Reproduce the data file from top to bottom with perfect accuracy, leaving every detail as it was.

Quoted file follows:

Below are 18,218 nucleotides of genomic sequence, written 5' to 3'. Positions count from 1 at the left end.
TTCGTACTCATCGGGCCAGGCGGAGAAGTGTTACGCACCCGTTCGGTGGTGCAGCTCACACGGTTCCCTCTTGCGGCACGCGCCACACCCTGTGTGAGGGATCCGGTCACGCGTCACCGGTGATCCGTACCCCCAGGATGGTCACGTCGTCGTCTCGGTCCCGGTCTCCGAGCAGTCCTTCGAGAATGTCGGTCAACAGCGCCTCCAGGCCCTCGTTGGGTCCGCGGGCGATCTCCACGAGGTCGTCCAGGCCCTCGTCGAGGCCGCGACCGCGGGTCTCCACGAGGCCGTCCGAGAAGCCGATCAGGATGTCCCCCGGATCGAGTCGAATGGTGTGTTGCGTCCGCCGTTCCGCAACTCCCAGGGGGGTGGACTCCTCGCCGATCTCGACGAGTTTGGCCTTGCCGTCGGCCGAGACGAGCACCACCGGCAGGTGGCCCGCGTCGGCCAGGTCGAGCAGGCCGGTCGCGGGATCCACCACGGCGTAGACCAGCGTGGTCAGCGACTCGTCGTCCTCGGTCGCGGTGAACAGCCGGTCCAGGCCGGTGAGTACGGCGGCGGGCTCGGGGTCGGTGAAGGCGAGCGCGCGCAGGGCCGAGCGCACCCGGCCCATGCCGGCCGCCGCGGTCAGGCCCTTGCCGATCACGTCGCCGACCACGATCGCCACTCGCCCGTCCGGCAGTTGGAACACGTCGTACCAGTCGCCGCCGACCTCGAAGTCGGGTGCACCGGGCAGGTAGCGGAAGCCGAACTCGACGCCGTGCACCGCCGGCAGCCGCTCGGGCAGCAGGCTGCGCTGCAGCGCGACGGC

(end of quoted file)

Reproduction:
Below are 18,218 nucleotides of genomic sequence, written 5' to 3'. Positions count from 1 at the left end.
TTCGTACTCATCGGGCCAGGCGGAGAAGTGTTACGCACCCGTTCGGTGGTGCAGCTCACACGGTTCCCTCTTGCGGCACGCGCCACACCCTGTGTGAGGGATCCGGTCACGCGTCACCGGTGATCCGTACCCCCAGGATGGTCACGTCGTCGTCTCGGTCCCGGTCTCCGAGCAGTCCTTCGAGAATGTCGGTCAACAGCGCCTCCAGGCCCTCGTTGGGTCCGCGGGCGATCTCCACGAGGTCGTCCAGGCCCTCGTCGAGGCCGCGACCGCGGGTCTCCACGAGGCCGTCCGAGAAGCCGATCAGGATGTCCCCCGGATCGAGTCGAATGGTGTGTTGCGTCCGCCGTTCCGCAACTCCCAGGGGGGTGGACTCCTCGCCGATCTCGACGAGTTTGGCCTTGCCGTCGGCCGAGACGAGCACCACCGGCAGGTGGCCCGCGTCGGCCAGGTCGAGCAGGCCGGTCGCGGGATCCACCACGGCGTAGACCAGCGTGGTCAGCGACTCGTCGTCCTCGGTCGCGGTGAACAGCCGGTCCAGGCCGGTGAGTACGGCGGCGGGCTCGGGGTCGGTGAAGGCGAGCGCGCGCAGGGCCGAGCGCACCCGGCCCATGCCGGCCGCCGCGGTCAGGCCCTTGCCGATCACGTCGCCGACCACGATCGCCACTCGCCCGTCCGGCAGTTGGAACACGTCGTACCAGTCGCCGCCGACCTCGAAGTCGGGTGCACCGGGCAGGTAGCGGAAGCCGAACTCGACGCCGTGCACCGCCGGCAGCCGCTCGGGCAGCAGGCTGCGCTGCAGCGCGACGGC